But identities need to be integrated right, and for that Grizzle formulated the guidance to master identity context:

Never throw data away — artificial intelligence and machine learning need data and lots of it. And historical data is important to make smart decisions

Enrich identity context with your ecosystem (context in) — Other systems in an IT infrastructure produce valuable data events that show identity behavior as well as additional information (context) about the identity

Feed context back out into your ecosystem (context out) — This is either raw or enhanced information. Raw information is static information about the identity and its behavior. Enhanced information is insights derived from applying artificial intelligence.

Automate whenever possible — The enhanced identity information (context) can be used to automate or provide recommendations to other systems in your IT ecosystem. These will lower cost by making your processes more efficient and lower risk by helping to identify anomalies and improve the signal for analysis by filtering out non-risky things.

To show how these each build on each other, Grizzle shared what he called The Predictive Governance Pyramid.

At the bottom of that pyramid is context sharing. Context sharing is building identity context from the information shared regarding the nature of the infrastructure, identities, and their usage.

The next step is identity managers learning to trust the machine learning algorithms over time and as the machines learn the similarities between users, their levels of access, and their comprehensive “identity context.” Eventually, when the system sees a new user who was authorized access, it can provide recommendations on additional approvals that type of user typically gets. This will typically be for low-risk types of access. “An approver can start to see the suggestions that machine is making and get comfortable with the level of information it’s giving,” he said.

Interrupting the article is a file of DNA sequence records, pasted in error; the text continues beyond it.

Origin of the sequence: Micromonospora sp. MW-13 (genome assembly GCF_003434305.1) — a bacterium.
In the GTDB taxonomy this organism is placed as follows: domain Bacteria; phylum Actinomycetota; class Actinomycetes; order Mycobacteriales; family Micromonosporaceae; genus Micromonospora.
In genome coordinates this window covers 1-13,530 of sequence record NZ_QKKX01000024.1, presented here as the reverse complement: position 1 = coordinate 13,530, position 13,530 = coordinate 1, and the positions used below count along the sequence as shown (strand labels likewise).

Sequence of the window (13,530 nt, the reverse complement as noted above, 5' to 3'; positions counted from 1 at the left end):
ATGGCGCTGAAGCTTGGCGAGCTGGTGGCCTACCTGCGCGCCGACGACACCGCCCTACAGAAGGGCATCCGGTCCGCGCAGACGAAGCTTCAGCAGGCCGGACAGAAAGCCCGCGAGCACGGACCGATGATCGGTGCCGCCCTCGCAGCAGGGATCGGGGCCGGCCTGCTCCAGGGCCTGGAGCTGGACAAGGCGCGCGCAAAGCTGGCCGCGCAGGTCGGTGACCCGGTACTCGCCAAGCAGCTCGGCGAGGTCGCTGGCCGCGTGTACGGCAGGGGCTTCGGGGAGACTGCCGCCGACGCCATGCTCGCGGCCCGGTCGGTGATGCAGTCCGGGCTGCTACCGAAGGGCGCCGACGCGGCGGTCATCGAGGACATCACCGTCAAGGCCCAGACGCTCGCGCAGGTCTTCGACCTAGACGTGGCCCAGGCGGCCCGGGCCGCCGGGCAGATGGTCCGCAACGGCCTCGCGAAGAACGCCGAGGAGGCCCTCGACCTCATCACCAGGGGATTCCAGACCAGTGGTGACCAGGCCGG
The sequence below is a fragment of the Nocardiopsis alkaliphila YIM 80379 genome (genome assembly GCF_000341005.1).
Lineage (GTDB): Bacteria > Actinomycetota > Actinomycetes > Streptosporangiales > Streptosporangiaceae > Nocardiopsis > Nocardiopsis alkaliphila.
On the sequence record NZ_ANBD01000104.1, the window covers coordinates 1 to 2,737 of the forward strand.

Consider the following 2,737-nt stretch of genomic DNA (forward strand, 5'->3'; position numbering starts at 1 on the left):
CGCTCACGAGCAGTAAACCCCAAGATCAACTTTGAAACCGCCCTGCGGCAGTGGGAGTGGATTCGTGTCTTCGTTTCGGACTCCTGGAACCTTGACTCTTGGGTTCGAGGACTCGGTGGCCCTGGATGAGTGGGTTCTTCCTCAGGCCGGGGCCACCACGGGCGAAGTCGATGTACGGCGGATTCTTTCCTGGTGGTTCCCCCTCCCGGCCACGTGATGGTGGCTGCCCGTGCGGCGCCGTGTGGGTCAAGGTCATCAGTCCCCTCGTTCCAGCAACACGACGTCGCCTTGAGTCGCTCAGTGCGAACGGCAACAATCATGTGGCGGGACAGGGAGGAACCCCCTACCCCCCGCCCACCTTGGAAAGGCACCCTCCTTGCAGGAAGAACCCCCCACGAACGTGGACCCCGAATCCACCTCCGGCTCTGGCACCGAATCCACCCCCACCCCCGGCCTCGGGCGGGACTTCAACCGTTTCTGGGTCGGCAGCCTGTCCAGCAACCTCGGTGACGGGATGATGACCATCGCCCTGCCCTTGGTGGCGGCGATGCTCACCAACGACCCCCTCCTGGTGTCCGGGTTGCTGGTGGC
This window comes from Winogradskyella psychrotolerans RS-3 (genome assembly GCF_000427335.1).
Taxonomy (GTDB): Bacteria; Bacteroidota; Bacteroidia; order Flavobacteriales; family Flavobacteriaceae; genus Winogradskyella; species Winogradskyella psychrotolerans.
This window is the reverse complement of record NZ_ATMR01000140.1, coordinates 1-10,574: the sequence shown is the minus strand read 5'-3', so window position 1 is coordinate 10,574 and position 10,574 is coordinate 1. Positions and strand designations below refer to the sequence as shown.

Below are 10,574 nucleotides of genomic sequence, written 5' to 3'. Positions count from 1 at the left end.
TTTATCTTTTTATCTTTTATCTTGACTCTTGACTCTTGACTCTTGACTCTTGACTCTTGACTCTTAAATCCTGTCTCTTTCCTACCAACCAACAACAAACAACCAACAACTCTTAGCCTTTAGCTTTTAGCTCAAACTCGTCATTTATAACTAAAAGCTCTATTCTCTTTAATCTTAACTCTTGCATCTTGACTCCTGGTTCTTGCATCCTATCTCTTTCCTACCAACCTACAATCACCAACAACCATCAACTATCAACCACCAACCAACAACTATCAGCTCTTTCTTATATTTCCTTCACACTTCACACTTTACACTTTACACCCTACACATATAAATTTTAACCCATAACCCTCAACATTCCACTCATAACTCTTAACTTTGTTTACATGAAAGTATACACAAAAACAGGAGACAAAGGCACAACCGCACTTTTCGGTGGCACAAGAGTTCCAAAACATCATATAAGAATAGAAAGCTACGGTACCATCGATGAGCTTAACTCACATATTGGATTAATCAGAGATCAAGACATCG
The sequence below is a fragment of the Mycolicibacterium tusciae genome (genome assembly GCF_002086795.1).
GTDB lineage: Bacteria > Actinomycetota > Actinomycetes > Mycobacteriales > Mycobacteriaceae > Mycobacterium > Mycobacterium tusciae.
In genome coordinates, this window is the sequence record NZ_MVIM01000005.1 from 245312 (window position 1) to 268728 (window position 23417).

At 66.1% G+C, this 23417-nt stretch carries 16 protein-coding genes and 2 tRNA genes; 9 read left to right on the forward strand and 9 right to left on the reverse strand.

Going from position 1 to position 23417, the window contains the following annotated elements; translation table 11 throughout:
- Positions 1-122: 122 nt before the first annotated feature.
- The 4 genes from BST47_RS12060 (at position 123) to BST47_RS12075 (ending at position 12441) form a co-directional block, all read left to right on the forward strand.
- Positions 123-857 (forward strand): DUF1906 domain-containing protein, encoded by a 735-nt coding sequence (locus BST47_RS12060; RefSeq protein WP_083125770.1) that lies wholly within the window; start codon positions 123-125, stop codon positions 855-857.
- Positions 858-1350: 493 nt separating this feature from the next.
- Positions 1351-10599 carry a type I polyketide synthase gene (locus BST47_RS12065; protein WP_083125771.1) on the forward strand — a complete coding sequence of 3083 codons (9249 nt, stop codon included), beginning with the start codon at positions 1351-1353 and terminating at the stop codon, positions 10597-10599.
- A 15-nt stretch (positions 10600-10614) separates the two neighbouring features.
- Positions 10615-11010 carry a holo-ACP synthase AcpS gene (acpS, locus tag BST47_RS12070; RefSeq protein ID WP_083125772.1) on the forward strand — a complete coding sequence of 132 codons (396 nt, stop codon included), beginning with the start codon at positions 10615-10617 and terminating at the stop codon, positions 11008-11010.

Once the identity manager trusts the feedback from the artificial intelligence, that’s when the magic can begin to happen and high levels of automation can be achieved.

How would that automation work? Each request for access could be scored on a risk scale. In the risk scale, zero could represent no risk while 100 would represent the maximum level of risk possible. “The organization could establish policies that set any score below a ten could automatically be approved, while anything with an 80 or higher would be automatically rejected,” he said.

This would reduce the access requests that required human decision making to the moderately risked requests. Grizzle says this is an important time in identity, and a perfect time for this kind of machine intelligence. “The number of identities and permissions that need to be managed makes it hard to improve access, cut costs, and reduce risk without machine learning. There’s so much going on you just can’t rely on humans to do it,” he said.